Mayor Lee leaves behind changed city
San Francisco Mayor Edwin M. Lee died unexpectedly early Tuesday morning at the age of 65.
SF Gate reported Lee suffered a heart attack around 10:30 p.m. Monday at the Safeway on Monterey Boulevard near his Glen Park home and was taken by ambulance to Zuckerberg General Hospital. He was pronounced dead at 1:11 a.m. Tuesday morning.
“Mayor Ed Lee was a good man, a dedicated and humble public servant, and the prominence of San Francisco is in large measure due to his hard work,” President Leslie E. Wong posted an announcement on SF State’s website on Tuesday.
Lee was the City’s first Asian American mayor and presided over San Francisco’s rise to the technological forefront.
In 2011, Lee is credited as a catalyst of San Francisco’s tech boom – for better or worse – by spearheading the Central Market Street and Tenderloin Area Payroll Expensive Tax Exclusion. The tax break would eventually become known as the “Twitter Tax Break” for its role in luring Twitter to set up shop in the South of Market neighborhood in 2012. Other tech companies soon followed including Uber and Airbnb.
But opponents charge that the tax break and subsequent takeover of Mid Market by tech companies has resulted in a level of income inequality unparalleled in San Francisco’s history. To many, the city is almost unrecognizable compared to the city before Lee took the reigns to the city in 2011.
When Mayor Lee became acting mayor in January 2011, San Francisco’s minimum wage was just under $10.00/hour. In the seven years between 2004 and 2011, the city’s minimum wage barely shot up $1.50. But between 2011 and 2017, under Mayor Lee, the minimum wage shot up over $4.00 to $14.00/hour as of July 1, 2017.
“The city has gotten far too expensive, much harder to live in and has lost an essential quality of its, I hesitate to use the word, but know no other, its’ soul,” said Calvin Welch, a long-time activist in San Francisco politics.
In his youth, Lee worked as a civil rights attorney and dedicated his career to representing low-income tenants in San Francisco. He was elected in 2011 after serving the remainder of former Mayor Gavin Newsom’s term following Newsom’s resignation.
Associate Professor of Political Science at SF State Jason McDaniel said former Mayor Lee will be remembered for bringing San Francisco’s Asian American community into the mainstream of San Francisco politics.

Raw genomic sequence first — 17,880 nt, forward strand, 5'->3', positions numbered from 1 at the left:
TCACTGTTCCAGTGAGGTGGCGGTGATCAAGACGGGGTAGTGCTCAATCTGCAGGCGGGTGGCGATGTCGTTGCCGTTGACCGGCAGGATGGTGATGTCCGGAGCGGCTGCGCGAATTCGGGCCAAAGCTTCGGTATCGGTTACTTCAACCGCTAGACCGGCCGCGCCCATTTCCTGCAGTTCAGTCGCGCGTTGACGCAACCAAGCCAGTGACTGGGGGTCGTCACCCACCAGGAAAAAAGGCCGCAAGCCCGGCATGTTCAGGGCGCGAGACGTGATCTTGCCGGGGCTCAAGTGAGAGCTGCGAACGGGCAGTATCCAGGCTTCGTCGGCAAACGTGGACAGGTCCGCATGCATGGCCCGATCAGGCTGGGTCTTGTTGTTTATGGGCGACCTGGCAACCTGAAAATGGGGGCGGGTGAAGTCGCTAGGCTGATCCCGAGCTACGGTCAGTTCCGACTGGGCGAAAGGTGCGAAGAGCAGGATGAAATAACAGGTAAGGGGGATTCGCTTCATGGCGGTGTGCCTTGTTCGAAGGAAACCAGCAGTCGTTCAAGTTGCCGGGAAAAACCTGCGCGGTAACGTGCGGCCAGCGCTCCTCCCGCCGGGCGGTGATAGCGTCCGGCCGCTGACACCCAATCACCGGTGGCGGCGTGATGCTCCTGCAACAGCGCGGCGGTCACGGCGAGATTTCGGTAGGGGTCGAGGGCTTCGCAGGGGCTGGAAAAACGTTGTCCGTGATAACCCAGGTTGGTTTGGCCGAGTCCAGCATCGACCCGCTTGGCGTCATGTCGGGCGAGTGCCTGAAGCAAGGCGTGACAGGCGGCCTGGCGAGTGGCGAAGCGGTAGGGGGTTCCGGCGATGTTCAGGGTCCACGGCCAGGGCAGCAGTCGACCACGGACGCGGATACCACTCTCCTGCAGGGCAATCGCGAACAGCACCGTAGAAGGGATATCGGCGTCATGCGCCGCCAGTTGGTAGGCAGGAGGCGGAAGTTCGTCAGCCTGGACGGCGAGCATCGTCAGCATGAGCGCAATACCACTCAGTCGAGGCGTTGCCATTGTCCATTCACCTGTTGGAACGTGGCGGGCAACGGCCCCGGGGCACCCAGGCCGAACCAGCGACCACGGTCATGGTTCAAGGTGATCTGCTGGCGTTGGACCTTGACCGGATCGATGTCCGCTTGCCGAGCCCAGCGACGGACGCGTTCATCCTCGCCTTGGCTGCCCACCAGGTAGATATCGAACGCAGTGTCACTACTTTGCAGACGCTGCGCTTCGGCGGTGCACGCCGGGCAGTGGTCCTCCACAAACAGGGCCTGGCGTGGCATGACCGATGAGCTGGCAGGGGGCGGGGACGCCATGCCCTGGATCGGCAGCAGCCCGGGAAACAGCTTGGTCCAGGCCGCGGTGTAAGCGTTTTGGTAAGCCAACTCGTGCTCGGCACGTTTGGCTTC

“He represented the movement of the Asian American community to the center of politics,” said McDaniel. “They’re not an outside group anymore, they have been incorporated into this sort of political representation structure in San Francisco.”
Mcdaniel continued, “He also increased the involvement, and turnout, of the Asian American and Chinese American community here in San Francisco … I do think that will be a part of his lasting legacy.”
While Lee had been an important public figure for San Francisco’s Chinese American community ice the past few decades, he garnered national prominence over the past year for his controversial stronghold position on the City’s sanctuary status.
His predecessor Newsom called Lee a “dedicated public servant whose intellect, integrity, boundless optimism & contagious love elevated our City” in a tweet earlier this morning, and his office released a statement that expanded on his regards for Lee.
One of the mayor’s applauded accomplishments included the restoration of free city college. In February, the San Francisco Examiner reported Lee agreed to spend $5.4 million on free tuition for San Francisco residents as well as subsidize books for low-income students.
Effective immediately, former Board of Supervisors President London Breed is the acting mayor –– in accordance with the City Charter Board of Supervisors. Breed is the city’s first female African-American mayor and only the second female mayor after Dianne Feinstein, who took office in 1978 under similar circumstances with the murder of former mayor George Moscone.
A special mayoral election will be held on June 5, 2018.